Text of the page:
Music Of The Waters - online book

Sailors' Chanties, Songs Of The Sea, Boatmen's, Fishermen's,
Rowing Songs, & Water Legends with lyrics & sheet music

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356             Music of the Waters.
another set of lines and music known as " The Dead Horse," I had sent me, in a copy of The Parramatta Sun (a serio-comic magazine, issued fortnightly, during the voyage of the ship Parramatta from London to Sydney, September 9th, 1879, to December 8th, 1S79).
" On Thursday, October 2nd, lat. 7-32° N., long. 25-20° W., Mr. Richard Tangye, the well-known judge and buyer of blood stock, attended the Parramatta sale, and purchased the animal which was too celebrated to need mention by name. At about eight o'clock a vast multitude of those interested in the turf were assembled on the poop, anxiously waiting to catch a glimpse of the noble animal as he emerged from his stable in the fore part of the ship. His jockey having mounted him, proceeded to the main-deck amidst a crowd of the ship's crew, singing as they did a song which would have deterred anybody with less spirit than Mr. Tangye from bidding. It appeared that the horse was a victim to fate, and that his dirge was being sung :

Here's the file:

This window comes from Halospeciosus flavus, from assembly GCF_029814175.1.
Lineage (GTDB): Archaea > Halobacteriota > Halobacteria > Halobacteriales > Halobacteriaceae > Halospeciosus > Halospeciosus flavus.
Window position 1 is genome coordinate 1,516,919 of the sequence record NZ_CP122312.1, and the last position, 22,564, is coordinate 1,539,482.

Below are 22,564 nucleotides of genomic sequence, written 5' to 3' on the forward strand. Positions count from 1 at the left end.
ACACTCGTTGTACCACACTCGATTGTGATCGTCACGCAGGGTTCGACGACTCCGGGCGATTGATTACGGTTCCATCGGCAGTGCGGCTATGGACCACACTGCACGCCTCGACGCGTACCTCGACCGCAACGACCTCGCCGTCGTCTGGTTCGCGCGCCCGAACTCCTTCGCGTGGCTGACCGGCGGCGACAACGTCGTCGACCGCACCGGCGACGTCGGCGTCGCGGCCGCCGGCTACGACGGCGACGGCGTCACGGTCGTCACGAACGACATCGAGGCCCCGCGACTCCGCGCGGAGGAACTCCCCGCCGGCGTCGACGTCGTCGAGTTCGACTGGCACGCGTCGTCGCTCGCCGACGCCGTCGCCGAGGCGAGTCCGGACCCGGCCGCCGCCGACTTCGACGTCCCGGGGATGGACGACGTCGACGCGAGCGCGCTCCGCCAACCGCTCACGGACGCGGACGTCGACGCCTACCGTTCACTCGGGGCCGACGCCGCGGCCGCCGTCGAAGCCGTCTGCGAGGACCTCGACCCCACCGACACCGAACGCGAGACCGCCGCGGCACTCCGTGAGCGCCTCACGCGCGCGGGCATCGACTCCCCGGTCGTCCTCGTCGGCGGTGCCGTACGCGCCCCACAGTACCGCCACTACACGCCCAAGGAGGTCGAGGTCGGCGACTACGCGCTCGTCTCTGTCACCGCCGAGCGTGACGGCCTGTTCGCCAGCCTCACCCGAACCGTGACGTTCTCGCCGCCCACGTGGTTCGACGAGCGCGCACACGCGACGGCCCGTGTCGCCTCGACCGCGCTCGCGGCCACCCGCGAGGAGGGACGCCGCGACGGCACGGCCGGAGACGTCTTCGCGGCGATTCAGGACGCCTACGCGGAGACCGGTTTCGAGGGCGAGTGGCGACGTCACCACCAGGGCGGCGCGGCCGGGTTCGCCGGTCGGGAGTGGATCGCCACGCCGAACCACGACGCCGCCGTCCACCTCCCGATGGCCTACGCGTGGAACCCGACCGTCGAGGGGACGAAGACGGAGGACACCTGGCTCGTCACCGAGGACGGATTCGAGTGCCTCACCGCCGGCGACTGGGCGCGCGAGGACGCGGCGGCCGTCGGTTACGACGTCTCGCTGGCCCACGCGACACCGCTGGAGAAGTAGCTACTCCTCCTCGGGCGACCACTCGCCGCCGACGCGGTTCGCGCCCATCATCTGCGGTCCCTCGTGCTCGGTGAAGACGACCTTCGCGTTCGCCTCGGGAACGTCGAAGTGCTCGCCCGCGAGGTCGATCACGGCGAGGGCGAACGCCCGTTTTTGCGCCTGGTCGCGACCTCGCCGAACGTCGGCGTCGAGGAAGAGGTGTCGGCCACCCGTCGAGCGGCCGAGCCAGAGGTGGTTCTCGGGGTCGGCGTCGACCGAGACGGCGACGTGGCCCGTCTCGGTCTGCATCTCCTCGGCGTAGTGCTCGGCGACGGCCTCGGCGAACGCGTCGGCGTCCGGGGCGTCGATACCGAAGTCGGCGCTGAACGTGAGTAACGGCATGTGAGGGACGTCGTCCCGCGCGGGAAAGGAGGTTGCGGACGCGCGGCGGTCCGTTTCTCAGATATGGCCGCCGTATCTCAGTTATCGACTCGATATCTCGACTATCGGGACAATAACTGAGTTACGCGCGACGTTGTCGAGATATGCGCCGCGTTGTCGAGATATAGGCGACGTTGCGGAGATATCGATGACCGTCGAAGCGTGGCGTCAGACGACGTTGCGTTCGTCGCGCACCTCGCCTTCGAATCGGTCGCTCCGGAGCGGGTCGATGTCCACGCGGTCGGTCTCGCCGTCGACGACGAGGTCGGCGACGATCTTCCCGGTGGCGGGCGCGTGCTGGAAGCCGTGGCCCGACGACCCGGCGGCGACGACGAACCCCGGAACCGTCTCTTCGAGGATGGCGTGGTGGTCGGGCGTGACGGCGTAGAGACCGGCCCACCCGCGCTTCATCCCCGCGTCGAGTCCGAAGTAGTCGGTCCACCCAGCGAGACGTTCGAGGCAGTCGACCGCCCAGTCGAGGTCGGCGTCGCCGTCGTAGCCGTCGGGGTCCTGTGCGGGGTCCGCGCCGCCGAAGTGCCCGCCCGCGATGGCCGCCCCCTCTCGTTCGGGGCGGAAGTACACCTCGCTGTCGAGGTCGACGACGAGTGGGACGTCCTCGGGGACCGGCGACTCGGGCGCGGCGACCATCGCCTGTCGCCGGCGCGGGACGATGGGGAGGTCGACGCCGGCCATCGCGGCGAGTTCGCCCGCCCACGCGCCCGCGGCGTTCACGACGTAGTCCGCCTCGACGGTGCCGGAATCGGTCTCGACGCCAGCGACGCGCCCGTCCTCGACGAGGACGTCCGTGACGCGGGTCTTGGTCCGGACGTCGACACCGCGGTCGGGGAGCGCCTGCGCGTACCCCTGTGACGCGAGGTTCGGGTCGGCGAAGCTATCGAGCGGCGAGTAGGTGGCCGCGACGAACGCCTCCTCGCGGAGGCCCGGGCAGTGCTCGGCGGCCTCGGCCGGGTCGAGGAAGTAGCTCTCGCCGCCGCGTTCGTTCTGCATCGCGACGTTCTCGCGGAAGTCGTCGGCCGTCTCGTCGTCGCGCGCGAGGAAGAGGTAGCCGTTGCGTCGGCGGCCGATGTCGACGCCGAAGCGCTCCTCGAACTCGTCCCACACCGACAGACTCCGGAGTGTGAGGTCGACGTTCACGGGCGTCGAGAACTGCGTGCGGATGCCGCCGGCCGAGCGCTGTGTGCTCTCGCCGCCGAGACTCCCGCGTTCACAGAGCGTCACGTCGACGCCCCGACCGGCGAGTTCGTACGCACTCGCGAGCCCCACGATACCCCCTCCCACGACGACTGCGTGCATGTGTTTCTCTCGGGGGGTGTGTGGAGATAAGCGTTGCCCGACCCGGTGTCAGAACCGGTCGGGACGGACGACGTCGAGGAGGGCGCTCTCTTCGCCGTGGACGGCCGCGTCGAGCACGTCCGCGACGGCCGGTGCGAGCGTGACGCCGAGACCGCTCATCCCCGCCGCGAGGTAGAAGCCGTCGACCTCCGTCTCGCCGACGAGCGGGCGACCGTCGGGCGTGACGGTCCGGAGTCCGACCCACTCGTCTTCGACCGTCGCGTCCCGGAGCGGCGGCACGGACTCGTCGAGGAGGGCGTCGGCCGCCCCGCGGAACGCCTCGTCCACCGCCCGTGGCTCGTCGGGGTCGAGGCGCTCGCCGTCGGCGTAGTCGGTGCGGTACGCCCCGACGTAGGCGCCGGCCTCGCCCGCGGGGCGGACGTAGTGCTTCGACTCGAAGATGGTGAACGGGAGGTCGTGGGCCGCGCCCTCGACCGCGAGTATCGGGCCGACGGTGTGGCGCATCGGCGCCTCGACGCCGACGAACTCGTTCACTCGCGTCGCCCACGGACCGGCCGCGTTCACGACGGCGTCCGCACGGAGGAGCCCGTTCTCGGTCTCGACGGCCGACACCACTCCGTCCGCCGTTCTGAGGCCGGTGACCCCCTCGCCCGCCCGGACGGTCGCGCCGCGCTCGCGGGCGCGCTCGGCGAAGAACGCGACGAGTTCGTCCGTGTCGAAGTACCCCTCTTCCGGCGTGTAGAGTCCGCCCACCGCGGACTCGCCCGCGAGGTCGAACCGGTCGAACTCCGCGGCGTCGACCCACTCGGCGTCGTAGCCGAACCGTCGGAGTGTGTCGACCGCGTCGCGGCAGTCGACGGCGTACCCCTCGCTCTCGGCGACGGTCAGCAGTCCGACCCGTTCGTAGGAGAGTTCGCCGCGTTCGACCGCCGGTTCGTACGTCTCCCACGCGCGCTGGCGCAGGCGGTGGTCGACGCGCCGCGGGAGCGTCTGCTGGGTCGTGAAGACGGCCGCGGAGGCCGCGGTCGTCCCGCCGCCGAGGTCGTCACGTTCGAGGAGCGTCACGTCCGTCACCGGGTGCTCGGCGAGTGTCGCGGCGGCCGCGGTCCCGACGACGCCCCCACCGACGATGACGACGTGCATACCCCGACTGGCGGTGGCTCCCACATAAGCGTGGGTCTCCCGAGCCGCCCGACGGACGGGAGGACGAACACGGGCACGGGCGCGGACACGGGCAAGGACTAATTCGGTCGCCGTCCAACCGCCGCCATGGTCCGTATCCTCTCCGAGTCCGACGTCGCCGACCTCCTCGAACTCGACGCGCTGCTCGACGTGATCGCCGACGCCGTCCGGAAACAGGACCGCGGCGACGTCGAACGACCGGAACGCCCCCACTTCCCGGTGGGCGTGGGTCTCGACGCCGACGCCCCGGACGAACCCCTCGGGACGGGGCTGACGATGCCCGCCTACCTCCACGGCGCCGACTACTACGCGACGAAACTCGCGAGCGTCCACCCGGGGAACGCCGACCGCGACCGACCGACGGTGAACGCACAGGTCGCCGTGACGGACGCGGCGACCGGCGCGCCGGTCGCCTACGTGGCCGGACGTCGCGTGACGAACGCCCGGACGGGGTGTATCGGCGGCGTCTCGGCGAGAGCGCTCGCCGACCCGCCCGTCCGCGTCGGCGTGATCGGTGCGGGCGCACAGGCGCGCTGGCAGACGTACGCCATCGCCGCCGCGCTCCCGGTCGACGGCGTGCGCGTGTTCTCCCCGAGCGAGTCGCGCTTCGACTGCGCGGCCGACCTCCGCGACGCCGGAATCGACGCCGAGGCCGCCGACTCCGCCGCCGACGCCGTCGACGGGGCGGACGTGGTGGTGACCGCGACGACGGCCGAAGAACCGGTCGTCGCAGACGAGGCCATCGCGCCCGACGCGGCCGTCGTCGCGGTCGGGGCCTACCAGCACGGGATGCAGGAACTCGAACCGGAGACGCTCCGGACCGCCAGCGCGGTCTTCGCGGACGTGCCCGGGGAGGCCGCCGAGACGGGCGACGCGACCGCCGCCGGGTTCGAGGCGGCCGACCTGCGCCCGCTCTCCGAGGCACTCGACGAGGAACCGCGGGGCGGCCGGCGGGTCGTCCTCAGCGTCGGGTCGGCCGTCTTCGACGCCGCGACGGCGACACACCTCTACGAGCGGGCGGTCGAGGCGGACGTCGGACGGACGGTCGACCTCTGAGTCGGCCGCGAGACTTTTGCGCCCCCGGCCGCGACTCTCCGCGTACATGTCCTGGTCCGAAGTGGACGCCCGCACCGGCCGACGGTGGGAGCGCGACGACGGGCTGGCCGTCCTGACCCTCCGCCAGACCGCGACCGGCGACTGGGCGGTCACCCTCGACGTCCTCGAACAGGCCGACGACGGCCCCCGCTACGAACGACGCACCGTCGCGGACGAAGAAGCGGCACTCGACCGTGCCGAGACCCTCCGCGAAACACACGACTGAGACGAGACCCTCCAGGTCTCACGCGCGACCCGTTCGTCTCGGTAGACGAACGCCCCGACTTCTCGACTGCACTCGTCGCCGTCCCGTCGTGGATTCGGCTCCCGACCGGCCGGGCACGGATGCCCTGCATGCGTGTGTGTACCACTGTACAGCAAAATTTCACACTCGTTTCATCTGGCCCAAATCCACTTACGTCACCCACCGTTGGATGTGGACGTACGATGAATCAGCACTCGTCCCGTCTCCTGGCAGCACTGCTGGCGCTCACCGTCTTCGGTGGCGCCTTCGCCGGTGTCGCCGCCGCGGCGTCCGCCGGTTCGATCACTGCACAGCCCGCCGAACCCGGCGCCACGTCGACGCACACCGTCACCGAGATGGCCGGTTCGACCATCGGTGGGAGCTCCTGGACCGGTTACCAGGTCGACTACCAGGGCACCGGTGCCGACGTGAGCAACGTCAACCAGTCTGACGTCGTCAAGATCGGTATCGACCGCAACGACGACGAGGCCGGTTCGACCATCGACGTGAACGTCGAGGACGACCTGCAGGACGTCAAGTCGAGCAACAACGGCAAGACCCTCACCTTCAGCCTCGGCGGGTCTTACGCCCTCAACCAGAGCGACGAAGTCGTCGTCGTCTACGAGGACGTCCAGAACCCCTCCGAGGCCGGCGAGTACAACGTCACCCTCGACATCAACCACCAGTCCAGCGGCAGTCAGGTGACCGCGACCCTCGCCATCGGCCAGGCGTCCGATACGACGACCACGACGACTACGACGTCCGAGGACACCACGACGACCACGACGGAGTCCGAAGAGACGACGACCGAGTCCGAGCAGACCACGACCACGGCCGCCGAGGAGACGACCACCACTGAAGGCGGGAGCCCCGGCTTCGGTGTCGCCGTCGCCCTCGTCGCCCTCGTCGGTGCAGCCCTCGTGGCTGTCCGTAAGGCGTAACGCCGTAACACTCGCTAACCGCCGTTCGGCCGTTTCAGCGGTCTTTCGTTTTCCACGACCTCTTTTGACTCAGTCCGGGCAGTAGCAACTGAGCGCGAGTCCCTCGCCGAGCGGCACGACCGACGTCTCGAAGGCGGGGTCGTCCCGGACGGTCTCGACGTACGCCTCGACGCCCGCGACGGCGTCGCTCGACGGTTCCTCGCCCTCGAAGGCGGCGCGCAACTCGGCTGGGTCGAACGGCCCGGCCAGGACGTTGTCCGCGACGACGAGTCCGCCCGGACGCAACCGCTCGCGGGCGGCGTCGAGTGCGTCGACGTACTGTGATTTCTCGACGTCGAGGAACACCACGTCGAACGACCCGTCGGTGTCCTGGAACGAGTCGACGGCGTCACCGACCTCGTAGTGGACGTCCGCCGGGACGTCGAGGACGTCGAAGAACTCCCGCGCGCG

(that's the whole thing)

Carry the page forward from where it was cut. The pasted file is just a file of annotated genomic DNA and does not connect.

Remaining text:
" Oh ! now poor horse your time is come, And we say so, for we know so. Oh ! many a race I know you've won : Poor old man.
2.  I have come a long, long way,
And, &c. To be sold upon this day. Oh, poor old man.
3.   I have made Fordham's heart jump with joy,
And, &c. For many a long time he tried a Derby to win,
4.  But I was the moke to carry him in. So I hope I shall fetch plenty of tin.
5.  Oh ! gentlemen, walk up and speculate; If I go cheap, my heart will break.
6.  So now, Mr. Auctioneer, you can begin.
And, &c.

E-Book - An Annotated Compendium of Old Time American Songs by James Alverson III